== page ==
Haiti: what’s at stake

by on January 19, 2010 at 7:23 am in Current Affairs | Permalink

Maybe you thought Obama was the "health care President" or perhaps the "Afghanistan President", but to my eyes right now he looks like the "Haiti President."  I predict we'll have over a million Haitians living in refugee camps for the foreseeable future.  (It depends how many of the homeless of those can be absorbed by northern Haiti.)  If people don't make it into camps they will be sleeping on the street with little or no means of food or water or employment.

It's a mistake to think there's any brick-by-brick way out of that predicament.  It's not like the earthquake in Armenia or for that matter eighteenth century Lisbon.  Haiti has no functioning government, no working legal system, and very little remaining infrastructure.  There's no formal means to make decisions about reconstruction and no capital to clear away the mess.  As I've written, the country as we know simply doesn't exist any more (view the second video or try these photos).  Port-Au-Prince is destroyed and the city was the heart of the country, economically, politically, and otherwise.  Léogâne, Jacmel, and other significant locales are mostly destroyed as well and they're not receiving much assistance.

Obama will (and should) do something about this situation.  First, I believe he sincerely wants to help but also he cannot ignore his African-American constituency, especially after former President Clinton devoted so much attention to Haiti and especially if health care reform doesn't go through as planned.  Yet he will have a festering situation on his hands for the rest of his term.  If "looting" (a bad word in this context) increases or continues, how quickly will the American people lose sympathy with the Haitians?  How can the "reconstruction" possibly go well?  Ugly gang rule isn't even the worst case scenario.

Obama now stands a higher chance of being a one-term President.  Foreign aid programs are especially unpopular, especially relative to their small fiscal cost.  Have you noticed how Rush Limbaugh and others are already making their rhetoric uglier than usual?  It will be a test of the American populace; at what point will people start whispering that he is "favoring the other blacks"?

Just as it's not easy to pull out of Iraq or Afghanistan, it won't be easy to pull out of Haiti.

Maybe you thought health care was a hard problem.  Maybe you thought that cap and trade would make health care look easy.  This may be the hardest problem yet and it wasn't on anybody's planning ledger.  Obama won't have many allies in this fight either.  A lot of Democratic interest groups might, silently, wish he would forget about the whole thing.

Mass starvation wouldn't look good on the evening news either.  What does it mean to preside over the collapse of a country of more than nine million people?  It's Obama who's about to find out, not the increasingly irrelevant Rene Preval.  Everyone in Haiti is looking to President Obama.

E. Barandiaran January 19, 2010 at 8:01 am

Tyler, you’re right about the importance of the situation in Haiti for US domestic politics. Unfortunately, you need a leader to overcome the challenges that you list, but you don’t have one. Obama has already given up by appointing Bill Clinton (forget about Bush) to deal with Haiti. The good news is that he didn’t appoint Jimmy.

k January 19, 2010 at 8:16 am

Scary ideas. Making fun of Robrtson, thism is a real wacko.

See this:
http://www.abc.es/20100119/internacional-/chavez-acusa-provocar-seismo-201001191332.html

Bob Murphy January 19, 2010 at 8:45 am

It’s a mistake to think there’s any brick-by-brick way out of that predicament….Haiti has no functioning government, no working legal system, and very little remaining infrastructure. There’s no formal means to make decisions about reconstruction and no capital to clear away the mess. As I’ve written, the country as we know simply doesn’t exist any more (view the second video or try these photos). Port-Au-Prince is destroyed and the city was the heart of the country, economically, politically, and otherwise. Léogâne, Jacmel, and other significant locales are mostly destroyed as well and they’re not receiving much assistance.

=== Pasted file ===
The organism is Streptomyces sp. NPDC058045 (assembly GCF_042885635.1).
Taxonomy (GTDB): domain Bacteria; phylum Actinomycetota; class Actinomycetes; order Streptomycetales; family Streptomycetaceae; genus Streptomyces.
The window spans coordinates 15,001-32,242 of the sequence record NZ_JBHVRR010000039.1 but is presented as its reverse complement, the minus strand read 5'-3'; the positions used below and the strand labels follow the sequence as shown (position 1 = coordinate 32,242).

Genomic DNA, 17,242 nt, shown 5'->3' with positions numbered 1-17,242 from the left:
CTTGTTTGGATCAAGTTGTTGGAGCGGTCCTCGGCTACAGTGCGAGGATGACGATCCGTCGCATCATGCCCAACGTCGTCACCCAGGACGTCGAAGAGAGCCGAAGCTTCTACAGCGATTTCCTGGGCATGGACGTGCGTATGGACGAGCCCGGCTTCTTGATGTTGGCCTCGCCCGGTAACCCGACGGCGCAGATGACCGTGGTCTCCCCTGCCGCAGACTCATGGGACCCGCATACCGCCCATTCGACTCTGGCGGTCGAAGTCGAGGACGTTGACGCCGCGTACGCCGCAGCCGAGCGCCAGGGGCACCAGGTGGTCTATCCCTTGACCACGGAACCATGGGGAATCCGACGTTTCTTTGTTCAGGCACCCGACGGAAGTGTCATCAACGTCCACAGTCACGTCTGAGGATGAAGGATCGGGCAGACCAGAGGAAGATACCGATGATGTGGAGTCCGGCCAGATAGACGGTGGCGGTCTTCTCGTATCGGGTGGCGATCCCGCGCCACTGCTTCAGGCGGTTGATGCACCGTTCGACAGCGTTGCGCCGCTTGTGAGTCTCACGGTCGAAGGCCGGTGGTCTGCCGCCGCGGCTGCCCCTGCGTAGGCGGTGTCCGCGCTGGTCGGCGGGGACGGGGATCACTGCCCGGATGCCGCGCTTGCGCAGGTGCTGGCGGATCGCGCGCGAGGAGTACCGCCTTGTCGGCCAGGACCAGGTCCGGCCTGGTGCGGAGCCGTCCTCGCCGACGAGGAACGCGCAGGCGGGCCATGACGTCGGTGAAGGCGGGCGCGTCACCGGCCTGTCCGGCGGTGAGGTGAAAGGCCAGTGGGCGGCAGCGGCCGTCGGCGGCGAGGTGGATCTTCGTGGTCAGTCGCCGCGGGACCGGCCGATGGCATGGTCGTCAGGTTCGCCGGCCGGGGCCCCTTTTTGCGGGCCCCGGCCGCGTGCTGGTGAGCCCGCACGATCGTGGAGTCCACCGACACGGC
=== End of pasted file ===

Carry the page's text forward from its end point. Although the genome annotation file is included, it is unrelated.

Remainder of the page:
Obama will (and should) do something about this situation.

Doesn’t this ignore the entire tradition of free market economics? Tyler it sounds like you’re saying that when it comes to nation building, only the US presidency can get the job done. Do you really think that’s a good idea? Can you imagine any possible downsides, and no I’m not talking about downsides to Obama’s re-election chances?

Buzzcut January 19, 2010 at 9:16 am

Nobody is going to give Obama a hard time because he’s “catering to blacks” in Haiti. Maybe I’m naive, but I just don’t think that that’s going to happen.

I don’t think that Limbaugh’s comments are off the mark. Some were jokes, obviously, but his larger point is that Haiti shows the failure of foreign aid, so why would we think that more foreign aid is going to work?

There are only 9 million people in Haiti. That’s a mere 9 years of immigration at current US immigration rates. If the Haitians were allowed to come to the US, and settle in Detroit, Gary, Cleveland, Buffalo, and other cities with excess housing stock, would that really be so bad?

David R. Henderson January 19, 2010 at 9:19 am

Tyler,
Picky point: they’re import quotas on sugar, not tariffs.
More important point: You seem to put a lot of stock into the Haitians’ lack of a functioning government. And you’re saying this is a bad thing, right? I can see ways in which it’s bad and ways in which it’s good. Why are you so certain that it’s on net bad. Also, I’m curious about your answer to Bob Murphy’s question.
Best,
David

Chris January 19, 2010 at 9:44 am

Limbaugh has to speak off-the-cuff for 3 hours every single day.
It’s disappointing to see you jump at Media Matters’ cherry-picked out of context quotes and astro-outrage.

anon January 19, 2010 at 10:01 am

I prefer Max Boot’s recommendation: let Brazil take the lead.

http://www.commentarymagazine.com/blogs/index.php/boot/218606

Bob Murphy January 19, 2010 at 10:11 am

BTW, one of my guilty pleasures is listening to Rush Limbaugh when I eat take-out for lunch, and I just want to clarify one thing: In the most “shocking” of the excerpts he says something like, “This is just what Obama needs to bolster his approval rating in both the light- and dark-skinned black community here.”

If you had no context, you would imagine Rush talks about lynchings before going to commercial break. But this was amidst all the brouhaha over Harry Reid’s alleged comments about then-Senator Obama having a good chance because he was light-skinned and didn’t use a Negro dialect unless he wanted to.

So that’s why Rush mentioned the light- and dark-skinned thing, when talking about Haiti.

Note that I’m not denying Rush is a jerk, I’m just clarifying that that particular sound bite sounds more awful than it was, if you didn’t know the context.

====